India saved $4.2 billion in fuel costs from solar generation in the first half of 2022 and 19.4 million tonnes of coal, which would have further accentuated an already tight domestic supply, according to a new report released. Thursday.
The report by energy think tank Ember, the Center for Research on Energy and Clean Air, and the Institute for Energy Economics and Financial Analysis also analyzed the growth of solar power over the past decade and found that five of the top 10 economies with solar capacity are now in Asia, including China, Japan, India, South Korea and Vietnam.
The contribution of solar generation in seven key Asian countries – China, India, Japan, South Korea, Vietnam, the Philippines and Thailand – has avoided potential fossil fuel costs of around $34 billion. dollars from January to June 2022, according to the report.
This equates to 9% of the total cost of fossil fuels over that period, he added.
“In India, solar power generation saved $4.2 billion in fuel costs in the first half of the year. It also avoided the need for 19.4 million tonnes of coal, which would have further accentuated an already tight domestic supply,” the report said.
The report finds that the majority of the estimated savings of $34 billion are in China, where solar power has met 5% of total electricity demand and avoided about $21 billion in additional coal imports and of gas during the period.
Japan recorded the second largest impact, with $5.6 billion in fuel costs avoided through solar power generation alone.
Vietnam’s solar power avoided $1.7 billion in additional fossil fuel costs, a huge growth from nearly zero terawatt hours of solar generation in 2018. In 2022, solar accounted for 11% (14 TWh) electricity demand from January to June.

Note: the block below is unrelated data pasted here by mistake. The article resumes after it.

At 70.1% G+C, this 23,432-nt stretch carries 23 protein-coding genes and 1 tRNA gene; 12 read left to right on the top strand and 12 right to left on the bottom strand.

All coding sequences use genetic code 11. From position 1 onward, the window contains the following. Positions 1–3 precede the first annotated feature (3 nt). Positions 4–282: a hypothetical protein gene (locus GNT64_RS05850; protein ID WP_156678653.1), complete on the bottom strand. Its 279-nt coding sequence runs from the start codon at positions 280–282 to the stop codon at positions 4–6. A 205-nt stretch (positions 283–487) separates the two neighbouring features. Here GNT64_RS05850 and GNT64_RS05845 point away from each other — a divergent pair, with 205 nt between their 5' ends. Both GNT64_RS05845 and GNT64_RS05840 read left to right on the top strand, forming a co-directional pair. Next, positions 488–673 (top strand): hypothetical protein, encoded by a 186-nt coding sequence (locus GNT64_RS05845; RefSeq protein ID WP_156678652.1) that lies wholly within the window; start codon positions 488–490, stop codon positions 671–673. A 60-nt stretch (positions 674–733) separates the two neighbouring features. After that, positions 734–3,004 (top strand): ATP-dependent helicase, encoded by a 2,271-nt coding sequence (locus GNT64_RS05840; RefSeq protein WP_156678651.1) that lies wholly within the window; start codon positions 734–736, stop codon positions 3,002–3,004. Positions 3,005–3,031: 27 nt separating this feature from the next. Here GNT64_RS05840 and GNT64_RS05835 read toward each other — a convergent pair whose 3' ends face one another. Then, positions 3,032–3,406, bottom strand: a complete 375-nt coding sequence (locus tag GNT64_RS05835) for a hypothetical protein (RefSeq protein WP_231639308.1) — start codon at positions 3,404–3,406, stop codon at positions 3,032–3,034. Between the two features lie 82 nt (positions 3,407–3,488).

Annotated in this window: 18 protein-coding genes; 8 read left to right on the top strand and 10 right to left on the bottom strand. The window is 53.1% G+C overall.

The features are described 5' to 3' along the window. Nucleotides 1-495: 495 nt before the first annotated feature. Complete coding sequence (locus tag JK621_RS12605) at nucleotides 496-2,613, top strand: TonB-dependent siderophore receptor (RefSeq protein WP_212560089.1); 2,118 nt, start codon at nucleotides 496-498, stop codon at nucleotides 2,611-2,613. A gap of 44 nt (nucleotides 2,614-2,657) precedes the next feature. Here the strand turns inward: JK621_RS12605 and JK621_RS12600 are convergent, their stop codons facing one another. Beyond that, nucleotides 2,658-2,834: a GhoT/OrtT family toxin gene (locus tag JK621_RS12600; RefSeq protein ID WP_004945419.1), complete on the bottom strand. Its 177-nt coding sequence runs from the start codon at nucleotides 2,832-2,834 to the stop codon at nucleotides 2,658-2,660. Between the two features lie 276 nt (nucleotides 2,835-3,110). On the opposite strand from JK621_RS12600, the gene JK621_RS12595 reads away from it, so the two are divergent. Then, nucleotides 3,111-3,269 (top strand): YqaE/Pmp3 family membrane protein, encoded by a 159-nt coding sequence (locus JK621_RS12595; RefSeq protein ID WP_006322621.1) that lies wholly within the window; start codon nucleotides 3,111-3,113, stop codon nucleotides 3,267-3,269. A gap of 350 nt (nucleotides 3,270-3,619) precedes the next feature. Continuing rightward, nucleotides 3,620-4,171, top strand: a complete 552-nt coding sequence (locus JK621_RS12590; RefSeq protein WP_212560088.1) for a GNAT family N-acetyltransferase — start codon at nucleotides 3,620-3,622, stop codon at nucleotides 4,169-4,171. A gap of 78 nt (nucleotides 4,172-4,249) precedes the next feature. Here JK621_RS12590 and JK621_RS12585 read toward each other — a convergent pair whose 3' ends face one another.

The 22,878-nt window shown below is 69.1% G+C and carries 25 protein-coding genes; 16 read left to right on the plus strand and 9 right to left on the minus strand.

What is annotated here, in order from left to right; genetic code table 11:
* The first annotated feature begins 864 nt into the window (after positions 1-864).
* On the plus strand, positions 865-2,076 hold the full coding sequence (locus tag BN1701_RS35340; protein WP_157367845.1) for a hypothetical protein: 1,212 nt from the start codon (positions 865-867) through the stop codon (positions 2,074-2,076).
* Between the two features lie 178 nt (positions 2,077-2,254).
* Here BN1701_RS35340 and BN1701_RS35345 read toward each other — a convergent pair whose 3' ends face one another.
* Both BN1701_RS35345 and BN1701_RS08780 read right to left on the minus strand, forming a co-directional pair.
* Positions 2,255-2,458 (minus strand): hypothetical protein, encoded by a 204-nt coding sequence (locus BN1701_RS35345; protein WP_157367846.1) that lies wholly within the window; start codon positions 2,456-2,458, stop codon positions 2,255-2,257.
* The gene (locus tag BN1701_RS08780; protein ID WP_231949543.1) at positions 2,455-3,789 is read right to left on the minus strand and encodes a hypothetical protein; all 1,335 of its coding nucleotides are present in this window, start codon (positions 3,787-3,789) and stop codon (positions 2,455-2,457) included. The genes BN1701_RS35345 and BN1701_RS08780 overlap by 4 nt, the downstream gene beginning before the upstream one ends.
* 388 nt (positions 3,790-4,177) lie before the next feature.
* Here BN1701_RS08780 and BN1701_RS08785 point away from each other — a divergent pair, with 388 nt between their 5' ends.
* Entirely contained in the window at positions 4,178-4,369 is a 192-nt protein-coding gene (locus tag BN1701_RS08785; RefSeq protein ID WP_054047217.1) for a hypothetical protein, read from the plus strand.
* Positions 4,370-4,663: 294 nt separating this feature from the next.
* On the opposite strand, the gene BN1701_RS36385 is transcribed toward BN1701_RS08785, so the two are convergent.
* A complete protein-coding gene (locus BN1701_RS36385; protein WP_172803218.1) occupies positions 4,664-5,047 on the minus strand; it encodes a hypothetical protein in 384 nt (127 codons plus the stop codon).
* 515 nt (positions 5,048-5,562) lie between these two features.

In Thailand and the Philippines, where solar power growth has been slower, avoided fuel costs are still notable, according to the report.
While solar power accounted for just 2% of Thailand’s electricity in the first six months of 2022, about $209 million in potential fossil fuel costs were avoided, he added.
The Philippines has avoided $78 million in fossil fuel spending, despite solar power accounting for just 1% of production.
In South Korea, solar power generated 5% of the country’s electricity in the first half of the year, avoiding the potential use of fossil fuels costing $1.5 billion, according to the report.
Isabella Suarez, Southeast Asia Analyst at CREA, said: “Asian countries need to harness their enormous solar potential to rapidly move away from expensive and highly polluting fossil fuels. The potential savings from existing solar alone are enormous, and accelerating their deployment alongside other clean energy sources such as wind will be crucial for energy security in the region. While ambitious goals are important, tracking them will be the key to moving forward. PTI GVS AQS AQS
(This story has not been edited by the Devdiscourse team and is auto-generated from a syndicated feed.)